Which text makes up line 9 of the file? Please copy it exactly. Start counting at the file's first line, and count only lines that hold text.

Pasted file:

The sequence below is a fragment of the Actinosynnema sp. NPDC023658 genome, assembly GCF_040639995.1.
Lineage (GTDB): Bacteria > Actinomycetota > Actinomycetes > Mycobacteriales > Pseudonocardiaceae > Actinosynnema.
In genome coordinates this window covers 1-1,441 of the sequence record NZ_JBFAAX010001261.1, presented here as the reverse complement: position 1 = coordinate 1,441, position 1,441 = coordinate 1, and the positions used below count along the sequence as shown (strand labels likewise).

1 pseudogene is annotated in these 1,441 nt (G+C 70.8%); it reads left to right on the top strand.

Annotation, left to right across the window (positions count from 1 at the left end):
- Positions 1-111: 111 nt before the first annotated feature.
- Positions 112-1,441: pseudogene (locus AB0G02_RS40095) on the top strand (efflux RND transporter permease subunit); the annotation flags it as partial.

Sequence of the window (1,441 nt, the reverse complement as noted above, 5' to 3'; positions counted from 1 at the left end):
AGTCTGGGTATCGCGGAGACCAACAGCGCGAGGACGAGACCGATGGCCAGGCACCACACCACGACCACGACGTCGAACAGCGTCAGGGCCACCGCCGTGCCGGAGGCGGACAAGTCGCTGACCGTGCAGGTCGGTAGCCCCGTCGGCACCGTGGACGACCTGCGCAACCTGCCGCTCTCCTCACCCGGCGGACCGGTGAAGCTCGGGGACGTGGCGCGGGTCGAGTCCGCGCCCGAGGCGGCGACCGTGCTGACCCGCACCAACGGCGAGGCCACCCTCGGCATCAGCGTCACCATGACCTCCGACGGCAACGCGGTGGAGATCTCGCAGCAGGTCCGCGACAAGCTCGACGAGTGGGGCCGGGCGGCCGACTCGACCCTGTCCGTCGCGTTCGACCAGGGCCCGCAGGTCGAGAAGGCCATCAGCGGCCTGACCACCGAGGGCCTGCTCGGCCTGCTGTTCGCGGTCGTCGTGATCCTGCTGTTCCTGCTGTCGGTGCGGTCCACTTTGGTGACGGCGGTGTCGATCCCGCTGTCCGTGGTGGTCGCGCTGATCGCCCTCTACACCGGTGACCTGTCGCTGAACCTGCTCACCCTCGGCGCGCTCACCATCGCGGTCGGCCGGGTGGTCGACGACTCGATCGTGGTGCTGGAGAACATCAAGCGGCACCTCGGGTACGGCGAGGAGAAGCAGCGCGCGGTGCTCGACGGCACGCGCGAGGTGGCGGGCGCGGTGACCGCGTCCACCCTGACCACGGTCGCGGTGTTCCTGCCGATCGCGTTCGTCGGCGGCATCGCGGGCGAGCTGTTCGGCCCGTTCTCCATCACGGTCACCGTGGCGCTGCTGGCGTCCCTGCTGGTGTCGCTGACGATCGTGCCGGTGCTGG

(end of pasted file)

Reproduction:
AGTCTGGGTATCGCGGAGACCAACAGCGCGAGGACGAGACCGATGGCCAGGCACCACACCACGACCACGACGTCGAACAGCGTCAGGGCCACCGCCGTGCCGGAGGCGGACAAGTCGCTGACCGTGCAGGTCGGTAGCCCCGTCGGCACCGTGGACGACCTGCGCAACCTGCCGCTCTCCTCACCCGGCGGACCGGTGAAGCTCGGGGACGTGGCGCGGGTCGAGTCCGCGCCCGAGGCGGCGACCGTGCTGACCCGCACCAACGGCGAGGCCACCCTCGGCATCAGCGTCACCATGACCTCCGACGGCAACGCGGTGGAGATCTCGCAGCAGGTCCGCGACAAGCTCGACGAGTGGGGCCGGGCGGCCGACTCGACCCTGTCCGTCGCGTTCGACCAGGGCCCGCAGGTCGAGAAGGCCATCAGCGGCCTGACCACCGAGGGCCTGCTCGGCCTGCTGTTCGCGGTCGTCGTGATCCTGCTGTTCCTGCTGTCGGTGCGGTCCACTTTGGTGACGGCGGTGTCGATCCCGCTGTCCGTGGTGGTCGCGCTGATCGCCCTCTACACCGGTGACCTGTCGCTGAACCTGCTCACCCTCGGCGCGCTCACCATCGCGGTCGGCCGGGTGGTCGACGACTCGATCGTGGTGCTGGAGAACATCAAGCGGCACCTCGGGTACGGCGAGGAGAAGCAGCGCGCGGTGCTCGACGGCACGCGCGAGGTGGCGGGCGCGGTGACCGCGTCCACCCTGACCACGGTCGCGGTGTTCCTGCCGATCGCGTTCGTCGGCGGCATCGCGGGCGAGCTGTTCGGCCCGTTCTCCATCACGGTCACCGTGGCGCTGCTGGCGTCCCTGCTGGTGTCGCTGACGATCGTGCCGGTGCTGG